No reason to keep ‘don’t ask’
I read Stars and Stripes every day and also hold discussions and I have yet to hear one debatable reason as to why "don’t ask, don’t tell" should not be repealed.
Some don’t understand that serving openly doesn’t mean telling everyone you are gay or who you are sleeping with. It means soldiers will not live double lives; they will be more open to co-workers and not feel withdrawn.
I am waiting to hear a reason not involving the Bible, showers or "it’s just wrong." What is wrong is having a soldier fighting for something they can’t have for themselves: freedom.
People automatically think "gay" equals "sex," when there is much more to a gay soldier’s lifestyle than sex. What it comes down to is ignorance and people’s insecurities.
Everyone is uncomfortable with communal showers. If someone feels he or she should get a single room because of a gay roommate, I should get a single room because of a Republican roommate.
Gays are already serving in the military. "Don’t ask, don’t tell" is discriminatory and outdated. It has served its purpose and now we must move forward.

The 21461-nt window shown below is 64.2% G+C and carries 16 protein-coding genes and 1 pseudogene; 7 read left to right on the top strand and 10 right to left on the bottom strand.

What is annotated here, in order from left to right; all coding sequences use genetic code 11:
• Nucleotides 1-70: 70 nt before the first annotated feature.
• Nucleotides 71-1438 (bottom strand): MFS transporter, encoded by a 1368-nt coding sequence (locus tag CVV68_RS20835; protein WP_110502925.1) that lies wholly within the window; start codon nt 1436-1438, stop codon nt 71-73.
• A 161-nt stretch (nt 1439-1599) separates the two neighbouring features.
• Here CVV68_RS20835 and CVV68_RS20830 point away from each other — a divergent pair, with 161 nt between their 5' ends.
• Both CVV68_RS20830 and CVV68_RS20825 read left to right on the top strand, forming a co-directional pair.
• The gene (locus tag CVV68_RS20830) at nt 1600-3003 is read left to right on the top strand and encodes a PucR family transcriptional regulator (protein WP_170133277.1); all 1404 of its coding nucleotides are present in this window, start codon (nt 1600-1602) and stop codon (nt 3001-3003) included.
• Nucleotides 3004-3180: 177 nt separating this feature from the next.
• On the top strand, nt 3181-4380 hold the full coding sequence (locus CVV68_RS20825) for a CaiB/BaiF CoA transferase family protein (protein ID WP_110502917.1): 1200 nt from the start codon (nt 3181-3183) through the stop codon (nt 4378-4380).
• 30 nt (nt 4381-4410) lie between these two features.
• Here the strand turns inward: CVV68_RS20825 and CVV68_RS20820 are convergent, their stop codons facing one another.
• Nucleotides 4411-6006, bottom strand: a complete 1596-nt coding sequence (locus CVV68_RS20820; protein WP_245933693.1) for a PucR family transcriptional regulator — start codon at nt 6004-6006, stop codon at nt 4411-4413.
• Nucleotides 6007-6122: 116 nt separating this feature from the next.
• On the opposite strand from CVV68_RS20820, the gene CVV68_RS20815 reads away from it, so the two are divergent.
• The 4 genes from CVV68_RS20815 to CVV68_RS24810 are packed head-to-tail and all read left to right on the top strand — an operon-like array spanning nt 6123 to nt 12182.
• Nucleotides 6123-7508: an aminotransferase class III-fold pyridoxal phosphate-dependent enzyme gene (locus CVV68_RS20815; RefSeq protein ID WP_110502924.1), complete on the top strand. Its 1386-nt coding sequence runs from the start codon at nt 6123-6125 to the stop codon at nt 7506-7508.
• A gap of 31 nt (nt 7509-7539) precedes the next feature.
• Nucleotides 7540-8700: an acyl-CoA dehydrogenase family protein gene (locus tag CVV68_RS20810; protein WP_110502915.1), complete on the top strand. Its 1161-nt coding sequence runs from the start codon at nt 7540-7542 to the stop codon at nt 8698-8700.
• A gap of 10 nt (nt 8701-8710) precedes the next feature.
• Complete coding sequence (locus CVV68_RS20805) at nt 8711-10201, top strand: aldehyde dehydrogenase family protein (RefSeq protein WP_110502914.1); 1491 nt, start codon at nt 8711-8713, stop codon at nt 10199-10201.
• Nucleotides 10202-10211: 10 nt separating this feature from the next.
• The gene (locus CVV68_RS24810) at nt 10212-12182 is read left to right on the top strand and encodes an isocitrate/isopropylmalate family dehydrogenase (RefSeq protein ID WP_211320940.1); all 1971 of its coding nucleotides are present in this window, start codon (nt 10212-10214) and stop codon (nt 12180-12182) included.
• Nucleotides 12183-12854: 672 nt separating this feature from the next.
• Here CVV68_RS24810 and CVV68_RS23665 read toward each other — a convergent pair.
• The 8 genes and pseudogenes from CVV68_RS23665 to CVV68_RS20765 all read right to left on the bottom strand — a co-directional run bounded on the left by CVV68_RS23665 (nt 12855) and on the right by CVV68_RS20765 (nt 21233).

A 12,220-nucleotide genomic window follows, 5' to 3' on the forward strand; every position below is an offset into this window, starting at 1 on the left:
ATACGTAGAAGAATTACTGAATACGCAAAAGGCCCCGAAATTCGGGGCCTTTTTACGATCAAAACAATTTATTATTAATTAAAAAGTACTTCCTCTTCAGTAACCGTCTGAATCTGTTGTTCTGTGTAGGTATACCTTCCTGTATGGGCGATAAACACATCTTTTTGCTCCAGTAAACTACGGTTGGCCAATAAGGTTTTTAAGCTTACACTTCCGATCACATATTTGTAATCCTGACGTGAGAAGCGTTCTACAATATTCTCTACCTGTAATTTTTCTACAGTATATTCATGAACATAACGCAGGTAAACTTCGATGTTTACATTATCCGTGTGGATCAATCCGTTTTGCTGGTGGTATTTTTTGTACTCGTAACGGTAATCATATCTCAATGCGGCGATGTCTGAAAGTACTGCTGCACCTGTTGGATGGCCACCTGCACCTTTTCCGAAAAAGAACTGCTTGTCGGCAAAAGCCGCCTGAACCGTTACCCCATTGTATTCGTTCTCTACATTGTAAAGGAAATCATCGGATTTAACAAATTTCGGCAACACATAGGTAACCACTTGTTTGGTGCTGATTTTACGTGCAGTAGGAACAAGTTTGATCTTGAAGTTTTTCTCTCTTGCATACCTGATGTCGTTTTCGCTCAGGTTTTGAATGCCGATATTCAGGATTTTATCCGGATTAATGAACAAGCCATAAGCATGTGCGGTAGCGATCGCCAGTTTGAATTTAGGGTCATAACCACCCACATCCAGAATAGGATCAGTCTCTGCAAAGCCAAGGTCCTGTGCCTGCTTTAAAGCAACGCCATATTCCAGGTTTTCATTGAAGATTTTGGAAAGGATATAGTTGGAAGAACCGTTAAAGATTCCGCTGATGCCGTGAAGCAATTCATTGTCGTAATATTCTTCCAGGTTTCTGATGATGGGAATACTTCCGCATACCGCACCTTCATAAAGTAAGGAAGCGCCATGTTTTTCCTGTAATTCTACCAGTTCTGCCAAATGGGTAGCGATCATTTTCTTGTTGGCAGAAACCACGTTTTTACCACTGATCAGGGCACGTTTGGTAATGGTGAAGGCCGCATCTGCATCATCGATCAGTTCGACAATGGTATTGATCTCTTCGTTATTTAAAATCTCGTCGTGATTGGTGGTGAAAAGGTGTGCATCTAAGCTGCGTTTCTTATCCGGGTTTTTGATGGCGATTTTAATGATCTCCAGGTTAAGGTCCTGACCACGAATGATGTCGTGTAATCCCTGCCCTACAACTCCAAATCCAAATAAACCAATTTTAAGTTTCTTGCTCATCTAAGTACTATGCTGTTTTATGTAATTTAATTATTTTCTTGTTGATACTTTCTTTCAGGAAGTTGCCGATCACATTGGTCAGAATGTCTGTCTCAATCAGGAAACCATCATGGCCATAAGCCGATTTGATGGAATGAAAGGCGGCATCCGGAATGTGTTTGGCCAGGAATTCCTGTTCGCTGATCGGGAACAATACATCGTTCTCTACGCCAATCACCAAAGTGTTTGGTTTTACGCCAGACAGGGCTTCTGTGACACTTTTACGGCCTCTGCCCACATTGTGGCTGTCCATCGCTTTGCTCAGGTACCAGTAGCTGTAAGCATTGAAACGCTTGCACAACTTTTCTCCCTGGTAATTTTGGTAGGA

Leaders should watch what they say in front of their soldiers, because you never know whether that servicemember who hears you is gay.
Advocating against the repeal of "don’t ask, don’t tell" is the same as advocating for segregation, discrimination and oppression. Blacks fought, women fought and the military is still strong. Things can only go up from here.
And yes, now is the right time. We cannot procrastinate on helping all soldiers live life fully. After all, all are entitled to life, liberty and the pursuit of happiness, right? Or does that just apply to you?
Spc. Vaughn RushForward Operating Base Warrior, Iraq